The school’s Department of Law (LAW) offers two graduate degrees: an LL.M. in International and Comparative Law, MA in International Human Rights Law and Justice, Graduate Diploma in International Human Rights Law, Graduate Diploma in International and Comparative Law and Justice, and Bachelors of Arts in Political Science/Masters of Arts in International Human Rights Law and Justice.
These degrees attract a diverse constituency of Egyptian and international students interested in pursuing careers in academia, international civil service, human rights and development work, or in the legal profession as lawyers, judges or prosecutors.  Wide range of courses are designed to provide students with the intellectual and analytical tools to intervene critically and effectively from a global south perspective in the policy debates around the challenges confronting their societies.  

The Department’s course offerings have expanded in the years since the founding of GAPP to the undergraduate level particularly in the framework of a dual degree with the Department of Political Science at the School of Humanities and Social Sciences in AUC. The Department is currently exploring expanding its undergraduate curriculum.

In 2013 and 2014, the LL.M. in International and Comparative Law was ranked first in Africa.  Our students have competed in many international law moot court competitions and have achieved excellent results.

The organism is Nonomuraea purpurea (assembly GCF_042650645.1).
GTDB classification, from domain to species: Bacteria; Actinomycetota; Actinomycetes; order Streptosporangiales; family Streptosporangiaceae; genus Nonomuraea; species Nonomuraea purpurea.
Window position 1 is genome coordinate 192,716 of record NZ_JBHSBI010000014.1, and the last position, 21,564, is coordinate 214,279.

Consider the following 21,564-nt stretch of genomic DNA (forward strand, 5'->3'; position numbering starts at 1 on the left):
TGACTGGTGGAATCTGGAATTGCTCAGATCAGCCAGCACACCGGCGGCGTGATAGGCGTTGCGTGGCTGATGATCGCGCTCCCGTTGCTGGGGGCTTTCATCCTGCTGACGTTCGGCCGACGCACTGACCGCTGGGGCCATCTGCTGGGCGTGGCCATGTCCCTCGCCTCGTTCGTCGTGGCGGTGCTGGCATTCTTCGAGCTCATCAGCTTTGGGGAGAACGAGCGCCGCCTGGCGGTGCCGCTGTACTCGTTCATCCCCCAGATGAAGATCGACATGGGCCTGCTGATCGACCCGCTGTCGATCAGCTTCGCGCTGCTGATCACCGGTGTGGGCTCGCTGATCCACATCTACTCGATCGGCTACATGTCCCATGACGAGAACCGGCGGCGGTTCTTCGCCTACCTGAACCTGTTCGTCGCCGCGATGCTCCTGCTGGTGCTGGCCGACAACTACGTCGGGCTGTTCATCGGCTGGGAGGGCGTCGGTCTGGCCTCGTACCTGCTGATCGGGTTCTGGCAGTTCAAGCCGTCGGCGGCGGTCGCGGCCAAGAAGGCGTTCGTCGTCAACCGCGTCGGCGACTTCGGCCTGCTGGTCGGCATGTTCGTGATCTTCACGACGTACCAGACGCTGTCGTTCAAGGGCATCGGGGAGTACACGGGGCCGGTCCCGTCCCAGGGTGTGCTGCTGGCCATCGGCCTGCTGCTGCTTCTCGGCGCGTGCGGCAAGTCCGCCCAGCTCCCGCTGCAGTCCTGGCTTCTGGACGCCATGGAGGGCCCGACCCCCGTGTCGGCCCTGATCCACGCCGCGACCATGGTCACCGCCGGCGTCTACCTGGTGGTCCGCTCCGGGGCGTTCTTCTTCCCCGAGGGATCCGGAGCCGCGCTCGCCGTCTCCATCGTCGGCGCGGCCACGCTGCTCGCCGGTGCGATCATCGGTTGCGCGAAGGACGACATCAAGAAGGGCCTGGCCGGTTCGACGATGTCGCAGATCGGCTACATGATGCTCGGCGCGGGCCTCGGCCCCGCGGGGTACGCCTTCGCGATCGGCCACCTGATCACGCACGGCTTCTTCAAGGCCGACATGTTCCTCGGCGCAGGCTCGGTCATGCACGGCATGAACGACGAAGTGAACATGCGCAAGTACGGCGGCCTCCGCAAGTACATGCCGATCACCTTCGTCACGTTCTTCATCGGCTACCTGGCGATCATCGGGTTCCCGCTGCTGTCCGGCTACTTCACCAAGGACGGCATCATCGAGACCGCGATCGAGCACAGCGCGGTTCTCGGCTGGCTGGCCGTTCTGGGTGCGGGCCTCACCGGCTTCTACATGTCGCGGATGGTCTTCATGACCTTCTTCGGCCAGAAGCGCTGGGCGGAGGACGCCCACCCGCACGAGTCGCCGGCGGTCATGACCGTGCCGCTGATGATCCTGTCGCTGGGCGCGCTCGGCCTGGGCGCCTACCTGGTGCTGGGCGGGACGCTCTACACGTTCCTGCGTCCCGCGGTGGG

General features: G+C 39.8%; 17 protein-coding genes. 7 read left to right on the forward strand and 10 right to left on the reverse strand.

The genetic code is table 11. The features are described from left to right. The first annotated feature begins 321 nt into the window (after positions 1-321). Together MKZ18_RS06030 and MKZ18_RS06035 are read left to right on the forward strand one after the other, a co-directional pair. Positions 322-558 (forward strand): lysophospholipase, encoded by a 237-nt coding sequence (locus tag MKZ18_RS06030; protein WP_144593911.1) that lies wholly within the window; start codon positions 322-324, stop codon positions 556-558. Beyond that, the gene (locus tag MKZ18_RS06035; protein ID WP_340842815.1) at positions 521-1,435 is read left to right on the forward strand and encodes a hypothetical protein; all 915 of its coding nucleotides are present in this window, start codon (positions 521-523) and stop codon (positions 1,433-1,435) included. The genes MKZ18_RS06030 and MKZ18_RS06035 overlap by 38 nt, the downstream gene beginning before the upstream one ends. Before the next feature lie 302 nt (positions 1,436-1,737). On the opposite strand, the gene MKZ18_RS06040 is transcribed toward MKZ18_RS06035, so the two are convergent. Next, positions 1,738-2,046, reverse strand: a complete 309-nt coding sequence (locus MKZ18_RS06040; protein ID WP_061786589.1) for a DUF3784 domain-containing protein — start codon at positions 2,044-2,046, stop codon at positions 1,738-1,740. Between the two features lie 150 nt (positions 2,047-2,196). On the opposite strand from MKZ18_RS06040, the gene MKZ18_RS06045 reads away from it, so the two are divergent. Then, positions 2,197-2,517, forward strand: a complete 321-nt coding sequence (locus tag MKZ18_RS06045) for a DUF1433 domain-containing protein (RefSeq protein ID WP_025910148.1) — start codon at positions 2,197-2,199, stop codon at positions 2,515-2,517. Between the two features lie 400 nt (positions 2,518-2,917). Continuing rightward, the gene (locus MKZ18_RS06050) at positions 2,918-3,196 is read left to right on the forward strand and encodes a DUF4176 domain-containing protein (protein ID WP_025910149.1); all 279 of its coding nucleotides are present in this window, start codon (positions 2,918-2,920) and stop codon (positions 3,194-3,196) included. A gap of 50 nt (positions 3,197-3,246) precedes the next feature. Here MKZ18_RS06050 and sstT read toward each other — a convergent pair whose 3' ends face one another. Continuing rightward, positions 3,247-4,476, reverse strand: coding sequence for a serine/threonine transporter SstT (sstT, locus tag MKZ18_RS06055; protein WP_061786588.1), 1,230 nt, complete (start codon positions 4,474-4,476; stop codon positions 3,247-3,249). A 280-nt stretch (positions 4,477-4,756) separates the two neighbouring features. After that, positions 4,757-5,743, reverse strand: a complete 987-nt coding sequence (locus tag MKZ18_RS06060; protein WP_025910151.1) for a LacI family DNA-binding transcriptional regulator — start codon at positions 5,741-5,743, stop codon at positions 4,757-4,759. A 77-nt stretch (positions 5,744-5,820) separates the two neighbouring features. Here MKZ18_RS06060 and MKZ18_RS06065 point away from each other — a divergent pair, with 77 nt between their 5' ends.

The Department’s team won the national rounds at the 2017 Jessup International Law Moot Court Competition, by far the most prestigious of its kind, and were ranked 93 (out of 700 teams coming from more than 90 countries). Also in 2017, the Department’s team won the African International Human Rights Law Moot Court Competition. Graduates from the Department have gone on to further study at elite law faculties abroad, such as Harvard Law School, Georgetown University Law Center, New York University, the University of Toronto Cambridge University, LSE, SOAS, and Sciences Po.  The Department’s alumni have moved on to prestigious local and international law firms in both Egypt and abroad, to higher responsibilities in both government and nongovernmental organizations in Egypt, to join or rise in the judiciary in Egypt or elsewhere, and to major international institutions like United Nations agencies or the International Committee of the Red Cross. 

In addition, the Department continuously strives to increase its impact on public debates through regular outreach activities such as public lectures and presentations, which are also held with prominent speakers from Egypt and from international institutions such as Human Rights Watch, the European Commission delegation in Egypt, and universities around the world. 
In 2014, the Law and Society Research Unit (LSRU) was established, bringing together the expertise of a diverse set of scholars - lawyers, academics, researchers and activists - interested in employing a sociological reading of law and revolution in Egypt to address larger theoretical concerns spanning Islamic law, positive law, administration of justice practices, tribal and customary law, as well as oral history on the subject. 

One of the unit’s projects was Manshurat Qanuneya which is Egypt’s first digital and open access legal archive hoping to bridge the gap between law and society in Egypt.